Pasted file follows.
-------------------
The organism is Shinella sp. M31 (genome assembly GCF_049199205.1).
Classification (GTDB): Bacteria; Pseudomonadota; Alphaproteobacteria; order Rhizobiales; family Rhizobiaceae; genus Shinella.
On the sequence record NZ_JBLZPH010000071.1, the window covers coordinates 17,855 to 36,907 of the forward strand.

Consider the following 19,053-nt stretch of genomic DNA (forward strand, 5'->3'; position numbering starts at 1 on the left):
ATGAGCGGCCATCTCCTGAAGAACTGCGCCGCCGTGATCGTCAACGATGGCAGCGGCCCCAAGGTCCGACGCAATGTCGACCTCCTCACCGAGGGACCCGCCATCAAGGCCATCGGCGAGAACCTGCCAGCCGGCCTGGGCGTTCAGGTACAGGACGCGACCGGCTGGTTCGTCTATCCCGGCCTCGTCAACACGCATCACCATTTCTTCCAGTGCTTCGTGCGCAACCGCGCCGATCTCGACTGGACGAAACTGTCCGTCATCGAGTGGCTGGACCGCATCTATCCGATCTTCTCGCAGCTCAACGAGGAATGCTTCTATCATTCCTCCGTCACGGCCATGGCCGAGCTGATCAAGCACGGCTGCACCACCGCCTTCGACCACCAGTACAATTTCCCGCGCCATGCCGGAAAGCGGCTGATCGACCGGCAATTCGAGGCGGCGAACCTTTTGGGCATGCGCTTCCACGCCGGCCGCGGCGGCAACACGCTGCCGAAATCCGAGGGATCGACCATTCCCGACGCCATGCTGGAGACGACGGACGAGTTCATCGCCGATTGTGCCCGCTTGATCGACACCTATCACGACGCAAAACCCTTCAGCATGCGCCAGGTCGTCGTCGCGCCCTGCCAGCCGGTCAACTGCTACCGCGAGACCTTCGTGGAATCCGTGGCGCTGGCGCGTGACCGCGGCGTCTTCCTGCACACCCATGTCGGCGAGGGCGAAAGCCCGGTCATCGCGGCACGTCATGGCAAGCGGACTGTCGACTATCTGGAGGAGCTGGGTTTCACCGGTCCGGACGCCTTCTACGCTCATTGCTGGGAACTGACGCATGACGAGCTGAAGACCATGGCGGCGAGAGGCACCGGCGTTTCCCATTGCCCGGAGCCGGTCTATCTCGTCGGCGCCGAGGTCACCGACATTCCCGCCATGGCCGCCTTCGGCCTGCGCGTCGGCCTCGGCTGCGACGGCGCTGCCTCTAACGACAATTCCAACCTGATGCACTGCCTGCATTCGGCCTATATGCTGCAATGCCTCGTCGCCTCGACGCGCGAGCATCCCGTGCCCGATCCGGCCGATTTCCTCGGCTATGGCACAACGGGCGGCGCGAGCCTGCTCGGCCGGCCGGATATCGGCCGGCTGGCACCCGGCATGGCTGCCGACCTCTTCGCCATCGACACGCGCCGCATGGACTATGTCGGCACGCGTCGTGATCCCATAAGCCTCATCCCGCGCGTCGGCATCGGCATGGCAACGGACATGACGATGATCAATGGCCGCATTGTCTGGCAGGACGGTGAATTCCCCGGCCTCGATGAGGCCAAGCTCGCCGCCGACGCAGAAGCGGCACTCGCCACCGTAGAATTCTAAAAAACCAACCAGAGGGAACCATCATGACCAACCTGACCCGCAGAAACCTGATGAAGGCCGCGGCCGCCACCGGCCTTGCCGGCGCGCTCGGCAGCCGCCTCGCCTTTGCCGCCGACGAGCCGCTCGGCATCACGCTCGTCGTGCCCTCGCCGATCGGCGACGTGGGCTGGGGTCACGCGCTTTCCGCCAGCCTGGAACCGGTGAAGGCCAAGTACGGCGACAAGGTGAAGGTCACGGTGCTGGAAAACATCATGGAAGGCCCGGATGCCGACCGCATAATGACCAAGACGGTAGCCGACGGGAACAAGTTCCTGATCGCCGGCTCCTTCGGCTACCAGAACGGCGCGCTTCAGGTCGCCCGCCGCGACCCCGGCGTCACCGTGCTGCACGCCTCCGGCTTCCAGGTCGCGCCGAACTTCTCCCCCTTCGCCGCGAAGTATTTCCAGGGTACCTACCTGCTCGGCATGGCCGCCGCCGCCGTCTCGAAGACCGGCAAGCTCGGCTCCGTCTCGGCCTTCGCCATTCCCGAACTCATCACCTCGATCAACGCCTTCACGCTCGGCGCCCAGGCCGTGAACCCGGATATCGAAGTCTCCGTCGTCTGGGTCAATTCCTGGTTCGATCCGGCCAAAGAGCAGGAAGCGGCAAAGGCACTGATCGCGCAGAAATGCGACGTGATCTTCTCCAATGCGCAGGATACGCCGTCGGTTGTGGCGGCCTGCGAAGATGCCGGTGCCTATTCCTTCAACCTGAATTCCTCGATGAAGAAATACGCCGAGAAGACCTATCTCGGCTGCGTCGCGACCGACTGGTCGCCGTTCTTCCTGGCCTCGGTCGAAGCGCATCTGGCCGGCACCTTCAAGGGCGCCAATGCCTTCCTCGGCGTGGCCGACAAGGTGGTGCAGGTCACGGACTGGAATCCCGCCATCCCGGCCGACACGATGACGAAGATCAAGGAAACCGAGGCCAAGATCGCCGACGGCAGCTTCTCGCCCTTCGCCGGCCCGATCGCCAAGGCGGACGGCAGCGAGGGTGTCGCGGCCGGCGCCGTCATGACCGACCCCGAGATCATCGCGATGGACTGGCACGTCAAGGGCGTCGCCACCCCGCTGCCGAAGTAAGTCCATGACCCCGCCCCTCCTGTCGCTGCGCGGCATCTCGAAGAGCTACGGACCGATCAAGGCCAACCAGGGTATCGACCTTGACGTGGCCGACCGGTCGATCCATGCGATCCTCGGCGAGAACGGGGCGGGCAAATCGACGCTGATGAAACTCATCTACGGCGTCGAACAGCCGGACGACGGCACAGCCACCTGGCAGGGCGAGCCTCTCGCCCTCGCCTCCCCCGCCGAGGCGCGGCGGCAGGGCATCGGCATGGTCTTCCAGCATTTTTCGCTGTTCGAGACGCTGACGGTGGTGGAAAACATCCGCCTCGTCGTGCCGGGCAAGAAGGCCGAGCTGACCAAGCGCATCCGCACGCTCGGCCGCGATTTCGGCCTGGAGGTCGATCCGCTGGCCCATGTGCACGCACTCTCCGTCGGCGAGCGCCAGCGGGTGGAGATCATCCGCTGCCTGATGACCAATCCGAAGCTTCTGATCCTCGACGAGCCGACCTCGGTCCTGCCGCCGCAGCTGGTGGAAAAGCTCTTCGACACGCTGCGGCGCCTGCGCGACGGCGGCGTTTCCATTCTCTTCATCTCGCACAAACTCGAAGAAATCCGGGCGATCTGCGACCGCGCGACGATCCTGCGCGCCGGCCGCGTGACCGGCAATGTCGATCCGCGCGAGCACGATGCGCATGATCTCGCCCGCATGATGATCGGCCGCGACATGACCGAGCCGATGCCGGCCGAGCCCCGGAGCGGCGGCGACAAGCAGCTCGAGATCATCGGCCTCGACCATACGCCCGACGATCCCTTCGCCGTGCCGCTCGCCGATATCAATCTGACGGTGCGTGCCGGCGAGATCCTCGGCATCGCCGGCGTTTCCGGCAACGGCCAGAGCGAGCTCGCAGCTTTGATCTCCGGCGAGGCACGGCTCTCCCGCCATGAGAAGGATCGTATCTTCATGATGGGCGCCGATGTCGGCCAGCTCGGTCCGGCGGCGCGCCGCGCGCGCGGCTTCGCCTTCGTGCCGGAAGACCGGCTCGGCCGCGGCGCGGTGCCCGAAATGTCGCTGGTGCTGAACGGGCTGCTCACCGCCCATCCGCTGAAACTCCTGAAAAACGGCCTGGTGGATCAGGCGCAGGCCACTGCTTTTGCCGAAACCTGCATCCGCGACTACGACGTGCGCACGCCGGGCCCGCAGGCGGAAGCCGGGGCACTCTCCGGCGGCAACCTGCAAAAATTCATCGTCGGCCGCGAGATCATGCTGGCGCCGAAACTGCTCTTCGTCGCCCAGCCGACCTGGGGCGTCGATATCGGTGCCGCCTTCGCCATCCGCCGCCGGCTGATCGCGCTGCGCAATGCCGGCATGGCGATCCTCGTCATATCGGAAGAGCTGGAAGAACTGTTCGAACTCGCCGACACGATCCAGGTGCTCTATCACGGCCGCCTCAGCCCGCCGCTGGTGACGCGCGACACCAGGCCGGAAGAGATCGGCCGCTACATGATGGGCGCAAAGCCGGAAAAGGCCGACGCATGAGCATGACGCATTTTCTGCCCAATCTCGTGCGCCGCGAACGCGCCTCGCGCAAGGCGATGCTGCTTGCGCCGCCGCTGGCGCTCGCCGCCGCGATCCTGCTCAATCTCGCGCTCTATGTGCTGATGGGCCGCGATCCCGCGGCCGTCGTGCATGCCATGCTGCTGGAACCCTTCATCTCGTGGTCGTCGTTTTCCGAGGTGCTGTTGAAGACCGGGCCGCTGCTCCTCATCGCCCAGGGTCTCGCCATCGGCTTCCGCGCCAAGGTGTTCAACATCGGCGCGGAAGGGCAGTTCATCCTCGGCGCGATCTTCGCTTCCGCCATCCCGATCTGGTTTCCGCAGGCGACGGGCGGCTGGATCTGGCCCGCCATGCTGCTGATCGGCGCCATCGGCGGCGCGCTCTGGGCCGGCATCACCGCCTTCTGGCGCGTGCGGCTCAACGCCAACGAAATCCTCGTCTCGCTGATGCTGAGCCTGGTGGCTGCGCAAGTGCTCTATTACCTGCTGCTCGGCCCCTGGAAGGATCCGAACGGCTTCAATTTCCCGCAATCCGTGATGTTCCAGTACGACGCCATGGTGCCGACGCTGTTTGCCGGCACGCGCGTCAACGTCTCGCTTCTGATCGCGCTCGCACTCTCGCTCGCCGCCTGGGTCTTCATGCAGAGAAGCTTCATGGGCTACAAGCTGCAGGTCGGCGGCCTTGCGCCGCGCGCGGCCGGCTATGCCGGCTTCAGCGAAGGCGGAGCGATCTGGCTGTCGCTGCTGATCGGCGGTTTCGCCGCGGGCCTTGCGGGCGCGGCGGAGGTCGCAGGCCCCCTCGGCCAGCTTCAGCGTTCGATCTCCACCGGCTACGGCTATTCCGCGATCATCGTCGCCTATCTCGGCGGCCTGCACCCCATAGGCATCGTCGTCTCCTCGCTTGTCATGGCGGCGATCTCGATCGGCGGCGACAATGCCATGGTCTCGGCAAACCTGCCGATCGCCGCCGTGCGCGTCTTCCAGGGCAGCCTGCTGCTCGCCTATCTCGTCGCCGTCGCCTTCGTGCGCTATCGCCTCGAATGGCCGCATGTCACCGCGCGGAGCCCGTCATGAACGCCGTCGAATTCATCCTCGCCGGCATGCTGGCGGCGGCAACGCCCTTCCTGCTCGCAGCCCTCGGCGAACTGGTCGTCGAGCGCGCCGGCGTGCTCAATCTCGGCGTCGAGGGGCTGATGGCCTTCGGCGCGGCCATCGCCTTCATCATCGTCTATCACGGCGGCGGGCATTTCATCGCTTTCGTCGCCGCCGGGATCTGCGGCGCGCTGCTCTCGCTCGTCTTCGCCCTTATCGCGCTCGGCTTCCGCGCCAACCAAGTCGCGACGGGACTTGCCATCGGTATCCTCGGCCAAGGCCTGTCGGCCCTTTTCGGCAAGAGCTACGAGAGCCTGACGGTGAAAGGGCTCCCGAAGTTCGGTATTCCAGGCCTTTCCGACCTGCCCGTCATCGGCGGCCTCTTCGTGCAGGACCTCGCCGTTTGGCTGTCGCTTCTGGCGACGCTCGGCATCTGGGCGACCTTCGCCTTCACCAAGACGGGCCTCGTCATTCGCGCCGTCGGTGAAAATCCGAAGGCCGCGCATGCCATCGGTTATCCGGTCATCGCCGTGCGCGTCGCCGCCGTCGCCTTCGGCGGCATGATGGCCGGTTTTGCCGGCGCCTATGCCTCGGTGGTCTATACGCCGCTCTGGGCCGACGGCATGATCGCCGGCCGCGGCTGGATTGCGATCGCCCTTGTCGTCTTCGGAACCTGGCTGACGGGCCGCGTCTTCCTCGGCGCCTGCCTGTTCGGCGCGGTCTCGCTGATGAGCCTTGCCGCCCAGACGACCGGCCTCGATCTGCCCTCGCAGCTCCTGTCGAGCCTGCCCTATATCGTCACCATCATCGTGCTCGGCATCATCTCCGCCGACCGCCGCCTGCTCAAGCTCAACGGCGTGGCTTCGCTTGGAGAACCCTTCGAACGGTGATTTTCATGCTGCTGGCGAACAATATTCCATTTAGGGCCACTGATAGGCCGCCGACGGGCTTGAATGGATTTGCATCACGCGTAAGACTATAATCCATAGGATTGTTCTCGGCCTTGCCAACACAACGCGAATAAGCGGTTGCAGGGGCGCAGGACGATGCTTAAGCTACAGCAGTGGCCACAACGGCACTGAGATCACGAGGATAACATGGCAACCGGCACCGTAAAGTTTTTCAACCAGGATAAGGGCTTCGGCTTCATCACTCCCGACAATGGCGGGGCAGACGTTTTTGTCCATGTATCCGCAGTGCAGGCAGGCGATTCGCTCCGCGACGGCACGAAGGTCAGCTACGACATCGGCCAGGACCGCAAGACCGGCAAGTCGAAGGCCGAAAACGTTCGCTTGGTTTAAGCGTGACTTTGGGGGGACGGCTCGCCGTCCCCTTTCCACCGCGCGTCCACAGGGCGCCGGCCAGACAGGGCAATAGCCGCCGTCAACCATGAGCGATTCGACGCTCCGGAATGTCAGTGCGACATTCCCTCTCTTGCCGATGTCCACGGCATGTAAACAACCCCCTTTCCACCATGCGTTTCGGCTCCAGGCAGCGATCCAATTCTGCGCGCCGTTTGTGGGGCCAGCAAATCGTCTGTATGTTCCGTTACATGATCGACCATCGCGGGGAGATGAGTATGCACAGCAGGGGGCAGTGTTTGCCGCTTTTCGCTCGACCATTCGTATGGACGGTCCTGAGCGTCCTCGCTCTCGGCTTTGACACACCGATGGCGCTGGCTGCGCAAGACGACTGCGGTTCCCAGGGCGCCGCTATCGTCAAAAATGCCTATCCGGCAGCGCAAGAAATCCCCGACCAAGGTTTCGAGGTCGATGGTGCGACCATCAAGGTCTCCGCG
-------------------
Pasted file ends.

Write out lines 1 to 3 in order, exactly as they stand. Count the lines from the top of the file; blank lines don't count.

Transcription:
The organism is Shinella sp. M31 (genome assembly GCF_049199205.1).
Classification (GTDB): Bacteria; Pseudomonadota; Alphaproteobacteria; order Rhizobiales; family Rhizobiaceae; genus Shinella.
On the sequence record NZ_JBLZPH010000071.1, the window covers coordinates 17,855 to 36,907 of the forward strand.